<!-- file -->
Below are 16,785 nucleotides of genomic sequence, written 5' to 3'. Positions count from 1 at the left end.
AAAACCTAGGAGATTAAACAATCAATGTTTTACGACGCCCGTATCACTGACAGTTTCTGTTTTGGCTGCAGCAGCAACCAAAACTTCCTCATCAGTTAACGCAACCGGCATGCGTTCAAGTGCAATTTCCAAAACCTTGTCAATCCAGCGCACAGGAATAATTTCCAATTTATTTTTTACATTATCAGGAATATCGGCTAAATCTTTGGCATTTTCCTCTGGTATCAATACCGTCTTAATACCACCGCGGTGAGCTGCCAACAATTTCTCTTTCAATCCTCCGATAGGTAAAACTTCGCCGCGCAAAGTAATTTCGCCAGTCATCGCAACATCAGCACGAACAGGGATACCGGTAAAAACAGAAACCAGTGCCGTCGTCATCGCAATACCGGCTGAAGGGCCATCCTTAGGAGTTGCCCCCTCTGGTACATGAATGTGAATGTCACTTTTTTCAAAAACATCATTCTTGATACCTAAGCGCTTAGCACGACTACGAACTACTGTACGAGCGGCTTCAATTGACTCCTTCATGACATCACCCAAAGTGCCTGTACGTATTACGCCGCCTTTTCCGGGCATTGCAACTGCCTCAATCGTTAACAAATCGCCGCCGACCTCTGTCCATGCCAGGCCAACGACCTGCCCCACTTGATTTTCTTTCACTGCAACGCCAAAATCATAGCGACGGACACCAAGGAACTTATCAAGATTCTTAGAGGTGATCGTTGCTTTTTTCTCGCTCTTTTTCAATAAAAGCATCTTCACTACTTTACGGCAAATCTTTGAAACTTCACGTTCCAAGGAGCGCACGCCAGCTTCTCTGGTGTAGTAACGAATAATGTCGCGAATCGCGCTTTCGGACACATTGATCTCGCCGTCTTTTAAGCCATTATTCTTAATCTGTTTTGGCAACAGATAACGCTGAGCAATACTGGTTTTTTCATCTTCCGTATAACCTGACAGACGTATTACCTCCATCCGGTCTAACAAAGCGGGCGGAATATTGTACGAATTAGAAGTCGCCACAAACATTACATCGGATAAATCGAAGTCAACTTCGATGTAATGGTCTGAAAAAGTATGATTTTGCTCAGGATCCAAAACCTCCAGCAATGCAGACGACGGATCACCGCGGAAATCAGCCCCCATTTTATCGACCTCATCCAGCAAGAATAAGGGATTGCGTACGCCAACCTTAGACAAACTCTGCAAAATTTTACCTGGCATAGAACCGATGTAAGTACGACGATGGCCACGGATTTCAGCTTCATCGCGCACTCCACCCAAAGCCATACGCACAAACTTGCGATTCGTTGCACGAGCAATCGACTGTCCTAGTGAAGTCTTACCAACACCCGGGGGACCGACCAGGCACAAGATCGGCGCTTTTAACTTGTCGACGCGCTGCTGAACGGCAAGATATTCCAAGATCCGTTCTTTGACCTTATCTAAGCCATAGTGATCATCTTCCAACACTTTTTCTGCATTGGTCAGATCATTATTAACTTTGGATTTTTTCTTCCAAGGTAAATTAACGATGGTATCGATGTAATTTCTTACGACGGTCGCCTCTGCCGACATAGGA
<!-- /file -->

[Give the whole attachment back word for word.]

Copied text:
Below are 16,785 nucleotides of genomic sequence, written 5' to 3'. Positions count from 1 at the left end.
AAAACCTAGGAGATTAAACAATCAATGTTTTACGACGCCCGTATCACTGACAGTTTCTGTTTTGGCTGCAGCAGCAACCAAAACTTCCTCATCAGTTAACGCAACCGGCATGCGTTCAAGTGCAATTTCCAAAACCTTGTCAATCCAGCGCACAGGAATAATTTCCAATTTATTTTTTACATTATCAGGAATATCGGCTAAATCTTTGGCATTTTCCTCTGGTATCAATACCGTCTTAATACCACCGCGGTGAGCTGCCAACAATTTCTCTTTCAATCCTCCGATAGGTAAAACTTCGCCGCGCAAAGTAATTTCGCCAGTCATCGCAACATCAGCACGAACAGGGATACCGGTAAAAACAGAAACCAGTGCCGTCGTCATCGCAATACCGGCTGAAGGGCCATCCTTAGGAGTTGCCCCCTCTGGTACATGAATGTGAATGTCACTTTTTTCAAAAACATCATTCTTGATACCTAAGCGCTTAGCACGACTACGAACTACTGTACGAGCGGCTTCAATTGACTCCTTCATGACATCACCCAAAGTGCCTGTACGTATTACGCCGCCTTTTCCGGGCATTGCAACTGCCTCAATCGTTAACAAATCGCCGCCGACCTCTGTCCATGCCAGGCCAACGACCTGCCCCACTTGATTTTCTTTCACTGCAACGCCAAAATCATAGCGACGGACACCAAGGAACTTATCAAGATTCTTAGAGGTGATCGTTGCTTTTTTCTCGCTCTTTTTCAATAAAAGCATCTTCACTACTTTACGGCAAATCTTTGAAACTTCACGTTCCAAGGAGCGCACGCCAGCTTCTCTGGTGTAGTAACGAATAATGTCGCGAATCGCGCTTTCGGACACATTGATCTCGCCGTCTTTTAAGCCATTATTCTTAATCTGTTTTGGCAACAGATAACGCTGAGCAATACTGGTTTTTTCATCTTCCGTATAACCTGACAGACGTATTACCTCCATCCGGTCTAACAAAGCGGGCGGAATATTGTACGAATTAGAAGTCGCCACAAACATTACATCGGATAAATCGAAGTCAACTTCGATGTAATGGTCTGAAAAAGTATGATTTTGCTCAGGATCCAAAACCTCCAGCAATGCAGACGACGGATCACCGCGGAAATCAGCCCCCATTTTATCGACCTCATCCAGCAAGAATAAGGGATTGCGTACGCCAACCTTAGACAAACTCTGCAAAATTTTACCTGGCATAGAACCGATGTAAGTACGACGATGGCCACGGATTTCAGCTTCATCGCGCACTCCACCCAAAGCCATACGCACAAACTTGCGATTCGTTGCACGAGCAATCGACTGTCCTAGTGAAGTCTTACCAACACCCGGGGGACCGACCAGGCACAAGATCGGCGCTTTTAACTTGTCGACGCGCTGCTGAACGGCAAGATATTCCAAGATCCGTTCTTTGACCTTATCTAAGCCATAGTGATCATCTTCCAACACTTTTTCTGCATTGGTCAGATCATTATTAACTTTGGATTTTTTCTTCCAAGGTAAATTAACGATGGTATCGATGTAATTTCTTACGACGGTCGCCTCTGCCGACATAGGA